Wednesday, January 13, 2010

A Month is too long...

Hello from San Diego!  It's been a long time since I posted--I have been relatively busy, and it's all for the good, but it's kept me from posting things for a while...

Not only did my show open at Moxie Theatre (Expecting Isabel), but the holiday season hit, and I had my hands full with some projects that weren't previously on my plate.  The time I've taken to move forward on Relished Artistry hasn't been much, lately...  But things are settling into a routine now and I feel much more secure regarding time and attention to my work, so this is an attempt to bring things back into focus.

A lot has happened.  Not only did I design a show, but I also constructed several vests for my sisters and mother for Christmas, realized the instructions I was following for my smoking jacket tutorial weren't going to result in what I desired (meaning I took a giant leap backwards but I'll get to that later), and I took at job with the San Diego Opera for their upcoming season, which started this week.

On top of that, I had my first Relished Artistry quandary that I'd like to expound on with this post.  It regards the nature of returns...  Now, I've only been doing Relished Artistry for less than a year, and my sales haven't been quite what I thought.  In a way, I'm still contemplating my future directions, and the impetus to mount new projects has suffered as I've languished in a bit of cloudy thought...  I made a big sale a while ago that I was really excited about, and sent my prized piece off to the lucky customer in the mail.  It was to end up being a Christmas gift for someone in the northwest.

Well, it didn't fit.  It was a gift from a gentleman to a lady friend, and it was too small.

So I was presented with a quandary--do I stick to my policy of no returns nor refunds (as stated in my store policies on Etsy and Artfire) or do I try to make the situation right so this charming woman who sincerely wanted to wear the coat (she loved it) could actually wear a piece of my work?

Well, she emailed me, and asked if I had a larger size she could exchange it for.  And of course, since all my pieces are one of a kind, I didn't...  So I'm making her a new one that will fit her a lot better, no charge.

Now that may/may not be wise, and it's certainly not a good business policy to adhere to in the future, but I had made too few sales to alienate any customers--especially those that genuinely liked my work!!

And that's what I've been working on currently instead of finishing the smoking jacket tutorial...  I don't have it in my heart to say, "Meh.  You get what you paid for."  It simply didn't fit, and the while the coat was constructed from a pattern size that was commensurate with her own size, it was still snug enough that she requested a significant size upgrade--making me think that the pattern isn't accurate, and cursing myself for not personally double-checking all the measurements before cutting it out...  So much for trusting "industry standard" for measurements...  hehe...  Rookie mistake--I shoulda known better!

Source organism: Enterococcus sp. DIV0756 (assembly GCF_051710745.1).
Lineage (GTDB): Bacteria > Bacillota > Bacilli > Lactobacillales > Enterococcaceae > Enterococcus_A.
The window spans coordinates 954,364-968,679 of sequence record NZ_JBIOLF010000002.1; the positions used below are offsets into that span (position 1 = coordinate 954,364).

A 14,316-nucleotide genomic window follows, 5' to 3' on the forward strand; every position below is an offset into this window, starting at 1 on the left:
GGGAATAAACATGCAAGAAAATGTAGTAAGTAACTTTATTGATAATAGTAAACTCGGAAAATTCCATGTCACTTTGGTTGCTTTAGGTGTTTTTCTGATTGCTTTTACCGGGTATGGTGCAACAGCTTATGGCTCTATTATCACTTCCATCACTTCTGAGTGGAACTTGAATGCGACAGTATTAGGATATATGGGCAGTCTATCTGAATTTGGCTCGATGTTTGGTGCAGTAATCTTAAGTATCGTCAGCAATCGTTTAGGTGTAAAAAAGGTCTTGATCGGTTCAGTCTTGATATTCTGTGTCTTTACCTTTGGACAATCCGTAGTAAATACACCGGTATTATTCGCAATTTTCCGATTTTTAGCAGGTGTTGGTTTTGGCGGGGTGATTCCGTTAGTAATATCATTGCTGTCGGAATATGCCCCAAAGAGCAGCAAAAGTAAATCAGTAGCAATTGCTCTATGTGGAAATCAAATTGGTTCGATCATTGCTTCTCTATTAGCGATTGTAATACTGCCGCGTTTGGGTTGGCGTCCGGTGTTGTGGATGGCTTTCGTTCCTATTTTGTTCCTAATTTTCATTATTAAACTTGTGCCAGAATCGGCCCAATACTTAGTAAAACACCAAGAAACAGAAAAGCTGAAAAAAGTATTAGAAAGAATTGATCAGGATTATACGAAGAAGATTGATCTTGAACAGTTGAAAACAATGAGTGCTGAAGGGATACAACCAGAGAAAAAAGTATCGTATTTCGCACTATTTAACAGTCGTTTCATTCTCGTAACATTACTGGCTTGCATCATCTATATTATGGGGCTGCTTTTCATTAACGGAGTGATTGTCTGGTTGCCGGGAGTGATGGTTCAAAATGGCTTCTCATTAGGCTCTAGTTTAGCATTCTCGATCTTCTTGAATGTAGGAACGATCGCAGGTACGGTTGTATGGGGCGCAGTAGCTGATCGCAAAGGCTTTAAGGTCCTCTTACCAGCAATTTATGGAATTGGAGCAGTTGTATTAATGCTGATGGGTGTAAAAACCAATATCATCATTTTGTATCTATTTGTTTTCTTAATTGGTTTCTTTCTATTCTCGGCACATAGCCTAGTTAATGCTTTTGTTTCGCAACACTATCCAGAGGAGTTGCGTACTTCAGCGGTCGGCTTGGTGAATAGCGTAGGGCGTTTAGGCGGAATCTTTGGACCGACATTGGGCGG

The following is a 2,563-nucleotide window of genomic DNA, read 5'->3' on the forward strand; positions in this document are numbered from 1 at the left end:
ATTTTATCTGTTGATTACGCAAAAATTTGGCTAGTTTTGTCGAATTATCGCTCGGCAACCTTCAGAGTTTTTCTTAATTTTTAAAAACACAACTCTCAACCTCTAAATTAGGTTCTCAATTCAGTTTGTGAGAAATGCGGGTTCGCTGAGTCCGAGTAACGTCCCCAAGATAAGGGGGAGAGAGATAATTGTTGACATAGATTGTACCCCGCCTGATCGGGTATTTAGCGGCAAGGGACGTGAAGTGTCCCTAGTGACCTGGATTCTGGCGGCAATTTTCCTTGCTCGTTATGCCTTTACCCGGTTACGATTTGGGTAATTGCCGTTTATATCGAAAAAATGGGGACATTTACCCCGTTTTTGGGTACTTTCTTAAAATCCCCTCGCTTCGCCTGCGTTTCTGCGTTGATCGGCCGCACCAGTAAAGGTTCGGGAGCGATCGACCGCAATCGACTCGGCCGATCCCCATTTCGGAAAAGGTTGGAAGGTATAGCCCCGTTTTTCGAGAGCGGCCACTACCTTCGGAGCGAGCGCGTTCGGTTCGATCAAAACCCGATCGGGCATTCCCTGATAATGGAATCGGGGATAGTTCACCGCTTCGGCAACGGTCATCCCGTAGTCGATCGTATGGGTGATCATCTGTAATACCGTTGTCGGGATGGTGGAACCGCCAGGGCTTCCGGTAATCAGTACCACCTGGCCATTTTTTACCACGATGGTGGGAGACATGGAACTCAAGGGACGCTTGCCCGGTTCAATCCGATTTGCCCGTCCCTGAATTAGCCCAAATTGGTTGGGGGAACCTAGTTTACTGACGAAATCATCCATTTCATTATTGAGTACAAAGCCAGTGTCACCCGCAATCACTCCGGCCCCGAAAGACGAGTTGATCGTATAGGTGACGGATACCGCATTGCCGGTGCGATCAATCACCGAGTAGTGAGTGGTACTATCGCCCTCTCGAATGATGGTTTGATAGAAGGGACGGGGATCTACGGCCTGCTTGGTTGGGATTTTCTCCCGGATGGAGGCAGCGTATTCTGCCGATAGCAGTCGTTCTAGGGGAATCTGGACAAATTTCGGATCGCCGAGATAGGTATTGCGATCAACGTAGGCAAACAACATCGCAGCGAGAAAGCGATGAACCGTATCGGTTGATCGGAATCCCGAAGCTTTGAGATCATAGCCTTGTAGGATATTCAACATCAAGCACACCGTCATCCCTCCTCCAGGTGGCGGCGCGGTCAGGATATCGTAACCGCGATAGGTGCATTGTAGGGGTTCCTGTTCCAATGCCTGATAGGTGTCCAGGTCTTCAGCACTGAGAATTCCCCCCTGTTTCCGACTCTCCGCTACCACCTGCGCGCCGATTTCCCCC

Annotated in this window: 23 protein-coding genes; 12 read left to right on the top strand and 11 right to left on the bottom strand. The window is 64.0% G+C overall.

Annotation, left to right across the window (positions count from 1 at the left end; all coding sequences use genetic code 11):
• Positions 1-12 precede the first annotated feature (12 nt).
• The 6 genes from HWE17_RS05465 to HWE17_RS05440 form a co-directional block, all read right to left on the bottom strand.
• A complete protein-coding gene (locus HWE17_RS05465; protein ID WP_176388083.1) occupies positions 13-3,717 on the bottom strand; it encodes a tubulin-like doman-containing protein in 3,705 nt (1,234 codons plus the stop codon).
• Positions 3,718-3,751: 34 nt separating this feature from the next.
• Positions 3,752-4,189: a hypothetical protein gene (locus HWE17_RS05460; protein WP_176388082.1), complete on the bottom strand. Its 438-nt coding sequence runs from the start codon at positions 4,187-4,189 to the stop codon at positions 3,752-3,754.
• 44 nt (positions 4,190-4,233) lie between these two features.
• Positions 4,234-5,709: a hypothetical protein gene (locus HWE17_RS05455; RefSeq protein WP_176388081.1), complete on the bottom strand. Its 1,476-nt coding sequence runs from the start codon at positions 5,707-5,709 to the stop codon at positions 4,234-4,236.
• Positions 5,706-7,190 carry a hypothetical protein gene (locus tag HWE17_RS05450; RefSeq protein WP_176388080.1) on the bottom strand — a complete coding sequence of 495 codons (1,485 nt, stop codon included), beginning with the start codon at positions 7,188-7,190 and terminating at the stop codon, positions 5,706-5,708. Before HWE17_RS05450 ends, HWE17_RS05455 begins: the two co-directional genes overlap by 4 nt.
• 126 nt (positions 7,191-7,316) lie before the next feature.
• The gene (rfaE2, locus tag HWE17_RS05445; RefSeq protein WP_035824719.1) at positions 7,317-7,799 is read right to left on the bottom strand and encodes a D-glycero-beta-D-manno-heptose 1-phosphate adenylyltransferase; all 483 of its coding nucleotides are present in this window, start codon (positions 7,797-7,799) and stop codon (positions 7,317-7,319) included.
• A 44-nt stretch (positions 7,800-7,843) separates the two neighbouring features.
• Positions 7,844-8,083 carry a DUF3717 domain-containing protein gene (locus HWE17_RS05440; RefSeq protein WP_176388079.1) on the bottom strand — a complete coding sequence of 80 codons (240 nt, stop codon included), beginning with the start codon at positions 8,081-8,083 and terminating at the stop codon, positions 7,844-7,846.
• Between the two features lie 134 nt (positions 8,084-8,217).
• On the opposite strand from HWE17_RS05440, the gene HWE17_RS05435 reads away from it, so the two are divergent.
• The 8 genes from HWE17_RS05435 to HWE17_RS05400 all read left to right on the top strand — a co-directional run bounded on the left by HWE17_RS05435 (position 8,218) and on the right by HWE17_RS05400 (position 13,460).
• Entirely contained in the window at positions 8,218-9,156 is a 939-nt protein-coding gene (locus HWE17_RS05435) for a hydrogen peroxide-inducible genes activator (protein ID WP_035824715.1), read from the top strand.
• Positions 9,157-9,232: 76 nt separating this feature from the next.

So, I'm learning.  And it's gonna keep me busy for a bit.  And I'm excited about making another coat that's specifically for an already satisfied customer.  It's been paid for, and now I can resell the first one, changing the listing to a more accurate indicator of size.

This happen to many of you?  What would you suggest to new business owners just starting out?  Is maintaining a policy at this juncture of a business something that needs more looking into?  I certainly don't think this is a precedence at all--I'm happy to do it and I have the time.  But maybe this is something I should reconsider for the future?

Ah, small business!  Gotta love it!

More on the Opera, Expecting Isabel, and the smoking jacket tutorial coming up!  Until then, Live Life with Relish!


  1. I'm glad you are making another piece that will fit your customer. Makes me wanna buy one of your items! But I live in S'pore and it's hot here...I sell bags so the problem of fit is not a major issue. But I've altered the length of handles even though it meant taking the bag apart! This customer went on to buy 2 more bags from me. A happy customer is worth the trouble any day for me.

  2. That makes me feel better, Jane--I feel I made the right choice and your kind words of advice are very confidence inspiring. If I want to survive as a businessperson that believes in what he crafts, there simply isn't another choice. I'm not too worried about what this means as a precedence for the future--I'm in a unique position where I *can* actually do something and how many businesses are able to do that? Thanks for your thoughts--I'm gonna have to start thinkin' about warm weather attire sometime soon, too! :)


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